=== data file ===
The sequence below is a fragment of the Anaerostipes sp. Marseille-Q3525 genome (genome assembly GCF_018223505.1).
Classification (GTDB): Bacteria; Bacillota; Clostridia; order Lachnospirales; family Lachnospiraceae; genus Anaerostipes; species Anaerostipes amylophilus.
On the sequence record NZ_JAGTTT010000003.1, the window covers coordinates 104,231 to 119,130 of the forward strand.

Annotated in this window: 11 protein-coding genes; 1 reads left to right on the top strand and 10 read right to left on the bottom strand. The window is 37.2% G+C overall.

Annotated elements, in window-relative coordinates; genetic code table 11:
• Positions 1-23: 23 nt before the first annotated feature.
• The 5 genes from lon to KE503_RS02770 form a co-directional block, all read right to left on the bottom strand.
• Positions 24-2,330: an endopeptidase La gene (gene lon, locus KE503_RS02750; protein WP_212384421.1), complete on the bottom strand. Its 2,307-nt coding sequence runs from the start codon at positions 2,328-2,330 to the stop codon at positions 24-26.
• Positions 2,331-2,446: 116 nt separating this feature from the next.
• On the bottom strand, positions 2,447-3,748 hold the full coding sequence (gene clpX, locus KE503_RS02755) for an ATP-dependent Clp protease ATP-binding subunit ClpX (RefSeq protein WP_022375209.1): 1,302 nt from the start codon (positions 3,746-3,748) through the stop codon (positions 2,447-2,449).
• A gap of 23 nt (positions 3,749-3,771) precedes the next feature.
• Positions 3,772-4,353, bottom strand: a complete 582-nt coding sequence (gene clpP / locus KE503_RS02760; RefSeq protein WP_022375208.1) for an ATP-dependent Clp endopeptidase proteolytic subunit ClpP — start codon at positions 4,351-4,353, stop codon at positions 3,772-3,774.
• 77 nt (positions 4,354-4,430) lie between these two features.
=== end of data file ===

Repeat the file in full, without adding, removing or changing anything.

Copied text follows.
The sequence below is a fragment of the Anaerostipes sp. Marseille-Q3525 genome (genome assembly GCF_018223505.1).
Classification (GTDB): Bacteria; Bacillota; Clostridia; order Lachnospirales; family Lachnospiraceae; genus Anaerostipes; species Anaerostipes amylophilus.
On the sequence record NZ_JAGTTT010000003.1, the window covers coordinates 104,231 to 119,130 of the forward strand.

Annotated in this window: 11 protein-coding genes; 1 reads left to right on the top strand and 10 read right to left on the bottom strand. The window is 37.2% G+C overall.

Annotated elements, in window-relative coordinates; genetic code table 11:
• Positions 1-23: 23 nt before the first annotated feature.
• The 5 genes from lon to KE503_RS02770 form a co-directional block, all read right to left on the bottom strand.
• Positions 24-2,330: an endopeptidase La gene (gene lon, locus KE503_RS02750; protein WP_212384421.1), complete on the bottom strand. Its 2,307-nt coding sequence runs from the start codon at positions 2,328-2,330 to the stop codon at positions 24-26.
• Positions 2,331-2,446: 116 nt separating this feature from the next.
• On the bottom strand, positions 2,447-3,748 hold the full coding sequence (gene clpX, locus KE503_RS02755) for an ATP-dependent Clp protease ATP-binding subunit ClpX (RefSeq protein WP_022375209.1): 1,302 nt from the start codon (positions 3,746-3,748) through the stop codon (positions 2,447-2,449).
• A gap of 23 nt (positions 3,749-3,771) precedes the next feature.
• Positions 3,772-4,353, bottom strand: a complete 582-nt coding sequence (gene clpP / locus KE503_RS02760; RefSeq protein WP_022375208.1) for an ATP-dependent Clp endopeptidase proteolytic subunit ClpP — start codon at positions 4,351-4,353, stop codon at positions 3,772-3,774.
• 77 nt (positions 4,354-4,430) lie between these two features.